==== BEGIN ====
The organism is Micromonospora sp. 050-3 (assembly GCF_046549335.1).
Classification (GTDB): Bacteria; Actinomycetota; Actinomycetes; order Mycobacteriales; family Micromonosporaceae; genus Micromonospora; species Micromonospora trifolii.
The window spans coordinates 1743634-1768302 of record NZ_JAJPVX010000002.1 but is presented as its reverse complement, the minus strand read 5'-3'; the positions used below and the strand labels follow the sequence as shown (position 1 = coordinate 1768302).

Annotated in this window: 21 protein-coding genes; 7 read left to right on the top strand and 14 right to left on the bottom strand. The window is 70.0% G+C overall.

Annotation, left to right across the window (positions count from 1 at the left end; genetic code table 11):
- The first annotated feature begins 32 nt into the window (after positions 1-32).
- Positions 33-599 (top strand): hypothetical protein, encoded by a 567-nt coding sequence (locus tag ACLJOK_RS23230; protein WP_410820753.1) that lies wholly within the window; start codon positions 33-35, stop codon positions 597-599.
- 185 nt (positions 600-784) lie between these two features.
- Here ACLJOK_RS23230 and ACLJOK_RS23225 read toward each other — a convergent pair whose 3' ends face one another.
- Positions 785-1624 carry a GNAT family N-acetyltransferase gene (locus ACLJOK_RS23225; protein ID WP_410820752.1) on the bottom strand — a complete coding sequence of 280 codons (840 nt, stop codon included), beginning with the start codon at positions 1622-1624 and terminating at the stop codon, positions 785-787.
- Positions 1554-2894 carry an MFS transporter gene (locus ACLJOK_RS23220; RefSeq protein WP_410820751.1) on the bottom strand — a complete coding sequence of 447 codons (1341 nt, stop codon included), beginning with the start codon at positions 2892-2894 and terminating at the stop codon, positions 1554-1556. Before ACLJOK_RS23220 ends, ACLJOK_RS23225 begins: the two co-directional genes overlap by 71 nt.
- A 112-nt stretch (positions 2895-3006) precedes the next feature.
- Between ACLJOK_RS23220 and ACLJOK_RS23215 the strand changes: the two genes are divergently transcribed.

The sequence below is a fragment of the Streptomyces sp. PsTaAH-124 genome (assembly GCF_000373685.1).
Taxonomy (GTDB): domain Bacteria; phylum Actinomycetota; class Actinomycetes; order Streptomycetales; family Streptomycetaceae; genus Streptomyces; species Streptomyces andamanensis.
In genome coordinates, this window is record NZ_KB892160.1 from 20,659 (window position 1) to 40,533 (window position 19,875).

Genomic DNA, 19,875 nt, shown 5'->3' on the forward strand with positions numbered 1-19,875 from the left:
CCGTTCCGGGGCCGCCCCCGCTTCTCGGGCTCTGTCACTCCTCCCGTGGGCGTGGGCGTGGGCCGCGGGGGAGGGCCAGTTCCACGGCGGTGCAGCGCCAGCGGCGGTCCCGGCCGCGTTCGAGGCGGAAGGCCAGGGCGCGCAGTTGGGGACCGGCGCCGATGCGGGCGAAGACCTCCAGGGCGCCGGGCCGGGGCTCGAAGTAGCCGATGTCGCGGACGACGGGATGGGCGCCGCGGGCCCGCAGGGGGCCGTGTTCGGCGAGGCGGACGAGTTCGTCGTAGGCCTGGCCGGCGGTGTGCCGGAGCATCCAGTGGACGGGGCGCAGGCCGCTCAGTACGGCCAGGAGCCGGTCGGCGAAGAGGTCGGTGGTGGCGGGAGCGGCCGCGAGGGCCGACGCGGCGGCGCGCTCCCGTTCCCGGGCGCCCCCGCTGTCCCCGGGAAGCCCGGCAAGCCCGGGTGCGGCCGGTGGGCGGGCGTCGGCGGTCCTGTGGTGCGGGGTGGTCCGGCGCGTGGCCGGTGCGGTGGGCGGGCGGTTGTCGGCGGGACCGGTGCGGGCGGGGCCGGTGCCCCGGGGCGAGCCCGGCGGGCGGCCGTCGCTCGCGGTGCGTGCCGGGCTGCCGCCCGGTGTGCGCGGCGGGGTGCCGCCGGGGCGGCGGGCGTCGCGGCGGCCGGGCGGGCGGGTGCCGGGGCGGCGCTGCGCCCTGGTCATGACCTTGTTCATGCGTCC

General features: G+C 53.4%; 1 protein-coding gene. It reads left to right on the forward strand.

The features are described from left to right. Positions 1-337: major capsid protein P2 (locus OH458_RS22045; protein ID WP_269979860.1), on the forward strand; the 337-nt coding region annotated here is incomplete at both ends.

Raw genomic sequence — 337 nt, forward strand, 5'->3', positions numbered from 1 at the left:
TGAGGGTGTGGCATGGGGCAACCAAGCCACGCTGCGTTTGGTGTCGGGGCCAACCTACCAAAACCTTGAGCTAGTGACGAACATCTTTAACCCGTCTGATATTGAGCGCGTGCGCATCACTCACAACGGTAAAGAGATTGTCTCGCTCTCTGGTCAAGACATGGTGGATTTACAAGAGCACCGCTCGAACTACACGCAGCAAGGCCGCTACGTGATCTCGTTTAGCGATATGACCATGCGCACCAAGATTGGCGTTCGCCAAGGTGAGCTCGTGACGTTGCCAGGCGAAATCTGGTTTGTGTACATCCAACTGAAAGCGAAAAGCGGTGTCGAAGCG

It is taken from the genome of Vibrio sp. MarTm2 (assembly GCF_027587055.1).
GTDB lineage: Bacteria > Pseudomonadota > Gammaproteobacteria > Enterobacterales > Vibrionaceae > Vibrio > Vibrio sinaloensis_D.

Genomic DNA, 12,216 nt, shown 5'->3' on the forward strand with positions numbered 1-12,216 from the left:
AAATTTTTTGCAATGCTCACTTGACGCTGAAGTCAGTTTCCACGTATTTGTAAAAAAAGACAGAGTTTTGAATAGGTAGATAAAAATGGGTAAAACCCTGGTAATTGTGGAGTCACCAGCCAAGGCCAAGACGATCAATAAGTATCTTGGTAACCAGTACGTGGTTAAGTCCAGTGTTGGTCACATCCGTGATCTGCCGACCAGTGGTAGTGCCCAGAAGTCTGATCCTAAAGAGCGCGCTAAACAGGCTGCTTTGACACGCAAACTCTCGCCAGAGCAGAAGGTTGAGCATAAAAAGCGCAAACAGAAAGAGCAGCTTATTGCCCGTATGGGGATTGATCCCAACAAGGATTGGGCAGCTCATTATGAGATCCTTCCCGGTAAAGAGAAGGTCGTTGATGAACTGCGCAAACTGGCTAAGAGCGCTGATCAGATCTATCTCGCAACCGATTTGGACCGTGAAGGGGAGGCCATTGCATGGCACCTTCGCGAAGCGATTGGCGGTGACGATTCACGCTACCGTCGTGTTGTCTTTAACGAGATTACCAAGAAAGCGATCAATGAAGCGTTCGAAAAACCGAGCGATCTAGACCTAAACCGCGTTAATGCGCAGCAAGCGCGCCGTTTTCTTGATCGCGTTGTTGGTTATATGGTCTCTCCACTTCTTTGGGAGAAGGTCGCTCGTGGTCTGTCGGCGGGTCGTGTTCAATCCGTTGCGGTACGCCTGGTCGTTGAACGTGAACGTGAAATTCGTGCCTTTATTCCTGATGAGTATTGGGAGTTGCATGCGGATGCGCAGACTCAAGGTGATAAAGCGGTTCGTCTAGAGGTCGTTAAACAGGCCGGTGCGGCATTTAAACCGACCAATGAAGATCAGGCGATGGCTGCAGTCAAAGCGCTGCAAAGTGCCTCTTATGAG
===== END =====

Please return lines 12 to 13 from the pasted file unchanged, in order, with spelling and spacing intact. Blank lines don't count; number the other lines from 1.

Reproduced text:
- A 112-nt stretch (positions 2895-3006) precedes the next feature.
- Between ACLJOK_RS23220 and ACLJOK_RS23215 the strand changes: the two genes are divergently transcribed.